Forming an LLC, or limited liability company, can be a very attractive option if you’re looking for a business structure with increased personal protection and fewer formalities.
Keep in mind that LLCs do require some additional paperwork, including an operating agreement.
by JamieD, Former SBA.gov Moderator
Here are the basics every LLC owner should know about operating agreements:
What is an operating agreement?
An operating agreement is one of the most important documents used by LLCs, because it structures the business‘ financial and functional decisions. The purpose of the document is to govern the internal operations of the business in a way that suits the specific needs of the business owners.
Once the document is signed by the members, it acts as an official contract binding them to its terms.
Why do you need an operating agreement?
- To protect the business’ limited liability status: Operating agreements give members protection from personal liability to the LLC. Without that formality, your LLC can look too much like a sole proprietorship or partnership, jeopardizing your personal liability.
- To clarify verbal agreements: Even if members have orally agreed to certain terms, misunderstandings can still arise. It is always best to have the operational conditions of your business in writing so they can be referred to in the event of any conflict.
- To protect your agreement in the eyes of your state: State default rules govern LLCs without an official operating agreement. This means that each state outlines default rules that apply to businesses that do not sign operating agreements. Because the state default rules are so general, it is not good idea to rely on them for your agreement.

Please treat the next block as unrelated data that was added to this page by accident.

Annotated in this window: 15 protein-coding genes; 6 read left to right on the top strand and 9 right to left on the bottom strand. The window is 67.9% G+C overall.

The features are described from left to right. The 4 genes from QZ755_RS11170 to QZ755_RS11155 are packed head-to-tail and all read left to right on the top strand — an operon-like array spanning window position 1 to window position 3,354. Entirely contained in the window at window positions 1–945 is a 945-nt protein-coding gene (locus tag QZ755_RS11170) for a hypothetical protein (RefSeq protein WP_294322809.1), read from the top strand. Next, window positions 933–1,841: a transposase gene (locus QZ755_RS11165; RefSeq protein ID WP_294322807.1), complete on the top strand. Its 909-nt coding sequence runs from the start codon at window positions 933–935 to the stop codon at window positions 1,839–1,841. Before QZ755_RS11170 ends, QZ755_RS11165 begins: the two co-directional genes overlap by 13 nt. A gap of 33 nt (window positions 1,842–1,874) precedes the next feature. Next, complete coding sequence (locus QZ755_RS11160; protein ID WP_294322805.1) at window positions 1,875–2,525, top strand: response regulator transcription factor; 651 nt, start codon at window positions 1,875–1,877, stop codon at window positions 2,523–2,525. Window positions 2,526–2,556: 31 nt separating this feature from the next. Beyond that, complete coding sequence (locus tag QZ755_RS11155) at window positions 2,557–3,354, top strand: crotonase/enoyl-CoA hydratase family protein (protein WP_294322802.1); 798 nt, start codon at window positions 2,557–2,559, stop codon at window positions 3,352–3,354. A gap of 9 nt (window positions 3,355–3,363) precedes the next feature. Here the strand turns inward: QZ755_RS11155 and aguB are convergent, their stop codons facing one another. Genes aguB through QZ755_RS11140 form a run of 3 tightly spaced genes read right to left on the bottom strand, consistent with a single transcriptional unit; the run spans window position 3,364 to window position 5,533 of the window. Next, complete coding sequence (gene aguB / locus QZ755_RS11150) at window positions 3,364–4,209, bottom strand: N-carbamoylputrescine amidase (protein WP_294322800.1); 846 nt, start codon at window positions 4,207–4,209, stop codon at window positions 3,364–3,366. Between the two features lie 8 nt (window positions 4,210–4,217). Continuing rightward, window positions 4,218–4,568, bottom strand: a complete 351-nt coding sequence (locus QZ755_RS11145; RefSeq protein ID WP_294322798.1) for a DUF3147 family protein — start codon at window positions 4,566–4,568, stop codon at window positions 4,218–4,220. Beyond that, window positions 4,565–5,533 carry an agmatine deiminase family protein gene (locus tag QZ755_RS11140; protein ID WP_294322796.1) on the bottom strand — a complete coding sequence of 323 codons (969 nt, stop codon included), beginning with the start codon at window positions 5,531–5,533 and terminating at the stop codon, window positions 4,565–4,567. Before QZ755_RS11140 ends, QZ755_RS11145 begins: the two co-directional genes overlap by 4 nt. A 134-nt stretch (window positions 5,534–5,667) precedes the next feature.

What does an operating agreement look like?
Operating agreements are contract documents that are generally between 5 and 20 pages long.
Tip: Try reviewing sample operating agreements* to get a general idea of what they should look like.
What is included in an operating agreement?
The functionality of internal operations are outlined in the operating agreement including:
- Percentage of members’ ownership
- Voting rights and responsibilities
- Powers and duties of members and managers
- Distribution of profits and loses
- Holding meetings
- Buyout and buy-sell rules (procedures for transferring interest when members chose or in the event of a death)
Are LLCs required to form an operating agreement?
The requirement of an operating agreement depends on the state it was formed in. While many states do not require operating agreements, some, such as Missouri and New York, do. This information can generally be found on your secretary of state website.
Tip: It is unwise to operate without an operating agreement, even though most states do not require a written document. Regardless of your state’s law, think twice before opting out of this provision.
Where should operating agreements be kept?
Operating agreements should be kept with the core records of your business. They are not required to be filed, nor will they be accepted by your state. In fact, operating agreements should be kept confidential.
This article was last updated on December 6, 2013